Sep 24th, 2013
After the CLASS Act was cut from the Affordable Care Act due to the lack of financial sustainability, the Commission on Long Term Care was created to address the long term care issues facing our country today. Among policy recommendations in the Commission’s final report is the suggestion that the Medicare 3-day hospitalization requirement for long term care be eliminated.
Background on Commission
The Commission was instructed to come up with recommendations to address the looming long term care crisis and the associated costs that are currently affects millions of Americans. However, many predicted that the short time frame and limited budget of the Commission would hinder any significant policy solutions.
In the end, the group was very divided in opinions and though they produced a number of policy recommendations related to quality and delivery of care, they were unable to agree on any widespread financing solution for the nation.
Cut 3-Day Rule
One of the policy recommendations included in the comprehensive report is that the federal government do away with Medicare’s 3-day hospitalization requirement. The intent of this suggestion is, assumedly, to increase public access to long term care support and services. Right now, a patient must be admitted to the hospital as an inpatient for a minimum of three consecutive days before they can receive nursing home coverage under Medicare.
The potential problem is, this increased access will lead to increased public health costs, which must be paid for somehow. In a letter to President Obama, Republicans in the Commission adamantly opposed implementing any new taxes to accomplish any part of the proposed long term care agenda, so it remains to be seen how this sharp increase in total expenditures on long term care would be funded.
With Democrats supporting a national insurance program and Republicans encouraging private insurance policies, coherent policy regarding long term care financing is not expected to be presented anytime soon. Although the Commission also recommended that another group resume their work on the matter, chairman Bruce Chernof said that "In a very short time frame, the commission did all it could to be transparent while also completing its work and to try to engage the public," he said.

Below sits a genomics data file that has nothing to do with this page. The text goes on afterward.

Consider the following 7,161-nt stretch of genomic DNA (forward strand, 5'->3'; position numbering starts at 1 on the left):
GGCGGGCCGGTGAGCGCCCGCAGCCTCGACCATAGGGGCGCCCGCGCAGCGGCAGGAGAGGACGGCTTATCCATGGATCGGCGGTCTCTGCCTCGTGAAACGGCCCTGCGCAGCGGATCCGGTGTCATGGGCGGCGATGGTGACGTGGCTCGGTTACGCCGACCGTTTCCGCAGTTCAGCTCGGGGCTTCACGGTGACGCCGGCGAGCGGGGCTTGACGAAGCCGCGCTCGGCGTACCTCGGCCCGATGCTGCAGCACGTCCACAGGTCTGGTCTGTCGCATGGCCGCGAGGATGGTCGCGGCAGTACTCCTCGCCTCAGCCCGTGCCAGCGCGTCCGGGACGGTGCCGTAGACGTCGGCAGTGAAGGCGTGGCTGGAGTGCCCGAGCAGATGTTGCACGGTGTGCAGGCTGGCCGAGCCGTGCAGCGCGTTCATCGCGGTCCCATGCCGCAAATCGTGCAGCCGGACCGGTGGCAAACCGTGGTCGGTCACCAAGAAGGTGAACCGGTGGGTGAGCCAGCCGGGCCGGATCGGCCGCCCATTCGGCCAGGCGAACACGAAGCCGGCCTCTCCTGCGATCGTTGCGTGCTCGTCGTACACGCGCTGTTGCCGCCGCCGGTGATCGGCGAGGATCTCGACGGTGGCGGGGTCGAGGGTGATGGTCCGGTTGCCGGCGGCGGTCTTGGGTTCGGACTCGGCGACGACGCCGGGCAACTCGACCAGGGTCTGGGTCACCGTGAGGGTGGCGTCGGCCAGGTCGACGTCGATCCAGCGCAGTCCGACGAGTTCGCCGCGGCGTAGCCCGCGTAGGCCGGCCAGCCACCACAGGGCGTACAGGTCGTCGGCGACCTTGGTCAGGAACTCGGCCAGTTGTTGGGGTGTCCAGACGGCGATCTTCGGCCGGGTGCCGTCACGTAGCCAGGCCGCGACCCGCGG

While the concept of removing the Medicare 3- day requirement sounds appealing, the reality is that the idea may simply not be financially feasible, due to the large spike in people who will receive relevant long term care services under Medicare and the lack of structured funding for such care.
Congress is now supposed to consider the Commission’s recommendations in the report and the group has the option to respond with appropriate policy action if they are convinced by the report, which highlights the many issues facing the long term care industry right now.
An upcoming shortage of family caregivers and increase in the number of global Alzheimer’s cases will lead to a greater number of Americans receiving long term care. Preparing financially for this type of situation is crucial, as health care costs continue to skyrocket. Read more about the risk of needing long term care and how to prepare.